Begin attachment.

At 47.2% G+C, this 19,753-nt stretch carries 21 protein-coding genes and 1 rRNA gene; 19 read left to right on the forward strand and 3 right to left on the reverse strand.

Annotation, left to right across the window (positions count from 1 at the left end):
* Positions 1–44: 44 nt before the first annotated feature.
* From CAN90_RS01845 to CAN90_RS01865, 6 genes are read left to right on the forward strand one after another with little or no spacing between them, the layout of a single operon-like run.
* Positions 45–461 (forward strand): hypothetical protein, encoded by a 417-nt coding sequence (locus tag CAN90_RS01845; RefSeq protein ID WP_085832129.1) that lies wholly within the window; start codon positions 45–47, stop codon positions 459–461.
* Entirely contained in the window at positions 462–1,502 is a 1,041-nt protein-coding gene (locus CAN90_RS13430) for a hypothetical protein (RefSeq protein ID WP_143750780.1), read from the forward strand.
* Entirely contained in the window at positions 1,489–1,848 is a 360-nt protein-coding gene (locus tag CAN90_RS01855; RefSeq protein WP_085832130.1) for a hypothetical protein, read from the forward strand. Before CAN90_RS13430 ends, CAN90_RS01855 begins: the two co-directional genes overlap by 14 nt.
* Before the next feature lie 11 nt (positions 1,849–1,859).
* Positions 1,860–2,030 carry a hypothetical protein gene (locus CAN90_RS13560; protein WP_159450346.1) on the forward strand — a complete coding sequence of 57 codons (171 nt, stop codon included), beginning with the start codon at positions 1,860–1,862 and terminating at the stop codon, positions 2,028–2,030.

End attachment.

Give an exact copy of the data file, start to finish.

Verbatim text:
At 47.2% G+C, this 19,753-nt stretch carries 21 protein-coding genes and 1 rRNA gene; 19 read left to right on the forward strand and 3 right to left on the reverse strand.

Annotation, left to right across the window (positions count from 1 at the left end):
* Positions 1–44: 44 nt before the first annotated feature.
* From CAN90_RS01845 to CAN90_RS01865, 6 genes are read left to right on the forward strand one after another with little or no spacing between them, the layout of a single operon-like run.
* Positions 45–461 (forward strand): hypothetical protein, encoded by a 417-nt coding sequence (locus tag CAN90_RS01845; RefSeq protein ID WP_085832129.1) that lies wholly within the window; start codon positions 45–47, stop codon positions 459–461.
* Entirely contained in the window at positions 462–1,502 is a 1,041-nt protein-coding gene (locus CAN90_RS13430) for a hypothetical protein (RefSeq protein ID WP_143750780.1), read from the forward strand.
* Entirely contained in the window at positions 1,489–1,848 is a 360-nt protein-coding gene (locus tag CAN90_RS01855; RefSeq protein WP_085832130.1) for a hypothetical protein, read from the forward strand. Before CAN90_RS13430 ends, CAN90_RS01855 begins: the two co-directional genes overlap by 14 nt.
* Before the next feature lie 11 nt (positions 1,849–1,859).
* Positions 1,860–2,030 carry a hypothetical protein gene (locus CAN90_RS13560; protein WP_159450346.1) on the forward strand — a complete coding sequence of 57 codons (171 nt, stop codon included), beginning with the start codon at positions 1,860–1,862 and terminating at the stop codon, positions 2,028–2,030.